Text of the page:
Torin Building
A backstreet in Penrith is an unlikely place for the only Australian example of work by renowned modernist architect Marcel Breuer. But sure enough, here lies the Torin Building, which also counts local star Harry Seidler as associate architect. Breuer is best known for the Whitney Museum of American Art’s Breuer Building in New York and UNESCO’s headquarters in Paris. Despite its top-shelf pedigree, this building’s past is strictly industrial: it was one of a suite of nine buildings Breuer designed for the Torin Corporation, a manufacturer of heating, cooling and ventilation componentry. The streamlined edifice of striking cuboid forms with an exterior of rough-textured concrete is architectural gold in the suburbs.

26 Coombes Drive, Penrith

Punchbowl Mosque

After 23 years of planning, fundraising and a legal battle in the high court, this 99-domed mosque by Candalepas Associates was finally unveiled in 2018 and promptly picked up the prestigious Sulman Medal for Public Architecture. The non-profit Australian Islamic Mission (AIM) brought the $12 million building to fruition through donations, grants and community loans. Displaying the quiet elegance of single-material concrete design to serene effect, the mosque has been heralded as the new wave of brutalist architecture, already a much-loved movement in Sydney (to some, anyway). Look closely at the domes and you’ll discover the 99 Arabic names for Allah inscribed in fine gold.

27–29 Arthur Street, Punchbowl

Female Orphan School

This building on the banks of the Parramatta River has stood through some of the most significant social changes in Australian history. Following its construction in 1818, the orphanage was used to educate destitute young girls and afterward served as a psychiatric hospital. It was the first welfare institution established in New South Wales. Very few public buildings of this age and size have survived – this is the oldest three-storey building in Australia, older even than Hyde Park Barracks. The brick structure was modelled on the Scottish childhood home of Elizabeth Macquarie, the second wife of former New South Wales governor Lachlan Macquarie. Nowadays it’s a fitting home for the Whitlam Institute, a public policy think tank that’s part of Western Sydney University.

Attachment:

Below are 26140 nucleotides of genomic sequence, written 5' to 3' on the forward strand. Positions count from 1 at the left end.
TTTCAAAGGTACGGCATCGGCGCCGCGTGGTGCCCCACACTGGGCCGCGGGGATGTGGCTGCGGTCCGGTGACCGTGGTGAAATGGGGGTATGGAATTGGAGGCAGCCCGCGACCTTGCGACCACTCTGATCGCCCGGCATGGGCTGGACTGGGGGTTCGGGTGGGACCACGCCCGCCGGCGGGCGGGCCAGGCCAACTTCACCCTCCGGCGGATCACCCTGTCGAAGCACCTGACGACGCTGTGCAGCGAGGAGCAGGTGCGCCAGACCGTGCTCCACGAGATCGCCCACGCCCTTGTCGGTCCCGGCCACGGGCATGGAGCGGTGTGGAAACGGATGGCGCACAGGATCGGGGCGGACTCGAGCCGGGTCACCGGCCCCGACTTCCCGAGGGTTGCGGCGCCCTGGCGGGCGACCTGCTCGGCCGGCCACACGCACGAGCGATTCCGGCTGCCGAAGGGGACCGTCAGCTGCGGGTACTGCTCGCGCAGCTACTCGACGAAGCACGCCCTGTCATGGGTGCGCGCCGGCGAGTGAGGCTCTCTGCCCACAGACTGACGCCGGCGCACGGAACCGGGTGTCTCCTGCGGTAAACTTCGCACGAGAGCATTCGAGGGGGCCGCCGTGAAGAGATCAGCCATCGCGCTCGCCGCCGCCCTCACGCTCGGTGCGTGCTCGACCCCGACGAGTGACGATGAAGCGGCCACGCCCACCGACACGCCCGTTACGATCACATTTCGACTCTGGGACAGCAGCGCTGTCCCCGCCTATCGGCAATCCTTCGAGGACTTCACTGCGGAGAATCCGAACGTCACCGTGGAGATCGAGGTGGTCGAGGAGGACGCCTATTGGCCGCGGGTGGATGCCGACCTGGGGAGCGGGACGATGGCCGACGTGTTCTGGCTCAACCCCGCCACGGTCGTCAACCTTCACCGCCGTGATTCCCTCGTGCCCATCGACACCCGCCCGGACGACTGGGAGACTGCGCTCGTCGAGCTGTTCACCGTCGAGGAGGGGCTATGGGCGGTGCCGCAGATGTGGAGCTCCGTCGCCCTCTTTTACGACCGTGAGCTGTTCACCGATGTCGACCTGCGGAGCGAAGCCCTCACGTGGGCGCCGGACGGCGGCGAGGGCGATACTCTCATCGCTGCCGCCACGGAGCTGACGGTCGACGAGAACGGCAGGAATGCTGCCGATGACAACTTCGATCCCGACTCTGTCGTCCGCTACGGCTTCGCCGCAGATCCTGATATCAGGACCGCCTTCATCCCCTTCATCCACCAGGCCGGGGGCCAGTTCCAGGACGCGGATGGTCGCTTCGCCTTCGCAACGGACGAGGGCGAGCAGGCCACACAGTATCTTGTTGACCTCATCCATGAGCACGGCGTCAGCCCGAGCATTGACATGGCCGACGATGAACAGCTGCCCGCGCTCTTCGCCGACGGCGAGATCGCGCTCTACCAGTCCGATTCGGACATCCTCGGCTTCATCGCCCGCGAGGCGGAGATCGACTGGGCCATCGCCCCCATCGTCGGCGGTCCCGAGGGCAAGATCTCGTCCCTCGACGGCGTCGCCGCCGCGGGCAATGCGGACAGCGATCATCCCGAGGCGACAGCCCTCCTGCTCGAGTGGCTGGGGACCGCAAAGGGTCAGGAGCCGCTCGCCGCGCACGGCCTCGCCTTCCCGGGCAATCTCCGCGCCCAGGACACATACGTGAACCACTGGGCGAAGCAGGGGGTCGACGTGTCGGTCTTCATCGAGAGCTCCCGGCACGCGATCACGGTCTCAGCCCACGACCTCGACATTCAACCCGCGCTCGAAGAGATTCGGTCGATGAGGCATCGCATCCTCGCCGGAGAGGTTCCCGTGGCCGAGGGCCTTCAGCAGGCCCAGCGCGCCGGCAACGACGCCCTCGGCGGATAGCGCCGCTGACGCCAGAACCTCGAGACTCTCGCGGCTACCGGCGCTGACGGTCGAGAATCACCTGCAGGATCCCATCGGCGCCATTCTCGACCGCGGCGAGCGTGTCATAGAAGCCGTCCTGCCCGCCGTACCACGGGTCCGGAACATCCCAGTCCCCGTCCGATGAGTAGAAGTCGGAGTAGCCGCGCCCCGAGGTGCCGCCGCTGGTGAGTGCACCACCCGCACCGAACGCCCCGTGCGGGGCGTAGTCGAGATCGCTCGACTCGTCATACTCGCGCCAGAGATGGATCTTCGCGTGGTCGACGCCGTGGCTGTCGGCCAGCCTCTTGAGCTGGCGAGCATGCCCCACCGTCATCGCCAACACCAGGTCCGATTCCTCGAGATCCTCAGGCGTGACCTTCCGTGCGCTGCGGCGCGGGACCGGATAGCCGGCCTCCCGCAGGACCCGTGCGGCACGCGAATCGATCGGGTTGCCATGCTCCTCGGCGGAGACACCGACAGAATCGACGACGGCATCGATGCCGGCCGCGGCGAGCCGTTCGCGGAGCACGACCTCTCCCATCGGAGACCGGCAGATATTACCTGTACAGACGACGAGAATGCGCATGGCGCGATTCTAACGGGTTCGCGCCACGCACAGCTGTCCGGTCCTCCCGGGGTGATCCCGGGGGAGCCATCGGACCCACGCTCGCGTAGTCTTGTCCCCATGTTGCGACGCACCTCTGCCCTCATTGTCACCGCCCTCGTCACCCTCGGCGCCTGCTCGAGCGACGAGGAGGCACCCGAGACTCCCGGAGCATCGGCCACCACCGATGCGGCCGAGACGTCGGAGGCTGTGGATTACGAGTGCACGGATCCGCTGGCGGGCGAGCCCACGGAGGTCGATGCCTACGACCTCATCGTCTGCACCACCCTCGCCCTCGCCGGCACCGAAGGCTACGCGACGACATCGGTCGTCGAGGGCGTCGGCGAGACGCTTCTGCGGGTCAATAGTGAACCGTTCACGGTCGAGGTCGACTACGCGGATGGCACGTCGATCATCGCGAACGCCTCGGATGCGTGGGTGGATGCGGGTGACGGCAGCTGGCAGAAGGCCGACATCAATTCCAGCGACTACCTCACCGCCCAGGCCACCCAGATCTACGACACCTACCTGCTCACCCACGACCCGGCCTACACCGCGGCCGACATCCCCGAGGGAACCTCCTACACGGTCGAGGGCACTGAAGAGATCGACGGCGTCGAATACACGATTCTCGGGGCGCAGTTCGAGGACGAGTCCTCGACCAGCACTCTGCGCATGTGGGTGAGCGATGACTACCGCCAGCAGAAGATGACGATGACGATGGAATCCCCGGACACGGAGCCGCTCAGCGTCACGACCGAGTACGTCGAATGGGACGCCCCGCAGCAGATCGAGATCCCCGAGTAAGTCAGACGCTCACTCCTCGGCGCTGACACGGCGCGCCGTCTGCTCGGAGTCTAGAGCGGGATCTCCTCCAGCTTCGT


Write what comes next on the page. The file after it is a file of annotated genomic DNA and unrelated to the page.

James Ruse Drive, Parramatta

St Patrick’s Cathedral

Despite housing four churches in its 175-year history, the site of the current St Patrick’s Cathedral won’t be reincarnating anytime soon. Revered Italian-Australian architect Romaldo Giurgola (who also designed Parliament House in Canberra) led a 2003 rebuild in the wake of a devastating arson attack in 1996. The new design respectfully incorporates elements from the earlier 1850s church and 1880s tower, both of which survived the fire. Conscious simplicity informs the vast, naturally lit spaces inside, and fine sculptural art works of metal, timber and stone seem to float in the air. With room for more than 800 seated worshippers, this is modern architecture on a grand, awe-inspiring scale.

1 Marist Place, Parramatta

Yandhai Nepean Crossing

In Darug, the language of the traditional landowners in this area, “yandhai” means both “river’” and “walking in the path of past and present”. The word perfectly describes the long-awaited pedestrian bridge that opened in October last year, providing passage across the mighty Nepean River. Local engineering firm Seymour Whyte designed the structure in collaboration with French specialist Freyssinet, for a reported $49 million. It’s now the longest single-span pedestrian/cyclist bridge in Australia, balancing 700 tonnes of steel across 270 metres. This makes for an interesting contrast with the adjacent, heritage-listed Victoria Bridge, completed in 1867. Visit at early dusk to see the rich, ochre-coloured trusses glowing under gentle spotlights.

Memorial Avenue, Penrith

Professor Chris Knapp is the Chair of Architecture at Western Sydney University.